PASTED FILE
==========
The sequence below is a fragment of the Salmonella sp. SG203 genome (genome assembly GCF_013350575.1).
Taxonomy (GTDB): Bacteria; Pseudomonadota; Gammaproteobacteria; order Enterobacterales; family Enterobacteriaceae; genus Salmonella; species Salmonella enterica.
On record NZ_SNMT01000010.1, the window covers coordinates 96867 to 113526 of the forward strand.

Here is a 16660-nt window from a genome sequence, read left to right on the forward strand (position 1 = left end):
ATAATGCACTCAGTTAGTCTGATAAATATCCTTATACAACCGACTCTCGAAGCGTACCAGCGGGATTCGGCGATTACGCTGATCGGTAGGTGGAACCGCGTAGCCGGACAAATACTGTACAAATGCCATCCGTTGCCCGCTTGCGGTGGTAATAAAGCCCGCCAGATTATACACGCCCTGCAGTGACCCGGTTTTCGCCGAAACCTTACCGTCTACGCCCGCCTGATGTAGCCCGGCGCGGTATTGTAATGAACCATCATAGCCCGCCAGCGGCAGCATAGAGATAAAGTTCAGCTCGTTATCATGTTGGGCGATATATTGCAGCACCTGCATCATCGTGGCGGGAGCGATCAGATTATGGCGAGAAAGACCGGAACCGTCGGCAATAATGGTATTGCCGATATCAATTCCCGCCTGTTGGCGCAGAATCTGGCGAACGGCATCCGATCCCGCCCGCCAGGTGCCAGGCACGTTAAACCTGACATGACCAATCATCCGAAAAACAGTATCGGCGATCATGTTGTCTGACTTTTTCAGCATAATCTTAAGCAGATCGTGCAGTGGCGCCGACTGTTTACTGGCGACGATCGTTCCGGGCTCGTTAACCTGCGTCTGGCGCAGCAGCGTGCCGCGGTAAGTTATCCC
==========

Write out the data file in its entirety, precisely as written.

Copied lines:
The sequence below is a fragment of the Salmonella sp. SG203 genome (genome assembly GCF_013350575.1).
Taxonomy (GTDB): Bacteria; Pseudomonadota; Gammaproteobacteria; order Enterobacterales; family Enterobacteriaceae; genus Salmonella; species Salmonella enterica.
On record NZ_SNMT01000010.1, the window covers coordinates 96867 to 113526 of the forward strand.

Here is a 16660-nt window from a genome sequence, read left to right on the forward strand (position 1 = left end):
ATAATGCACTCAGTTAGTCTGATAAATATCCTTATACAACCGACTCTCGAAGCGTACCAGCGGGATTCGGCGATTACGCTGATCGGTAGGTGGAACCGCGTAGCCGGACAAATACTGTACAAATGCCATCCGTTGCCCGCTTGCGGTGGTAATAAAGCCCGCCAGATTATACACGCCCTGCAGTGACCCGGTTTTCGCCGAAACCTTACCGTCTACGCCCGCCTGATGTAGCCCGGCGCGGTATTGTAATGAACCATCATAGCCCGCCAGCGGCAGCATAGAGATAAAGTTCAGCTCGTTATCATGTTGGGCGATATATTGCAGCACCTGCATCATCGTGGCGGGAGCGATCAGATTATGGCGAGAAAGACCGGAACCGTCGGCAATAATGGTATTGCCGATATCAATTCCCGCCTGTTGGCGCAGAATCTGGCGAACGGCATCCGATCCCGCCCGCCAGGTGCCAGGCACGTTAAACCTGACATGACCAATCATCCGAAAAACAGTATCGGCGATCATGTTGTCTGACTTTTTCAGCATAATCTTAAGCAGATCGTGCAGTGGCGCCGACTGTTTACTGGCGACGATCGTTCCGGGCTCGTTAACCTGCGTCTGGCGCAGCAGCGTGCCGCGGTAAGTTATCCC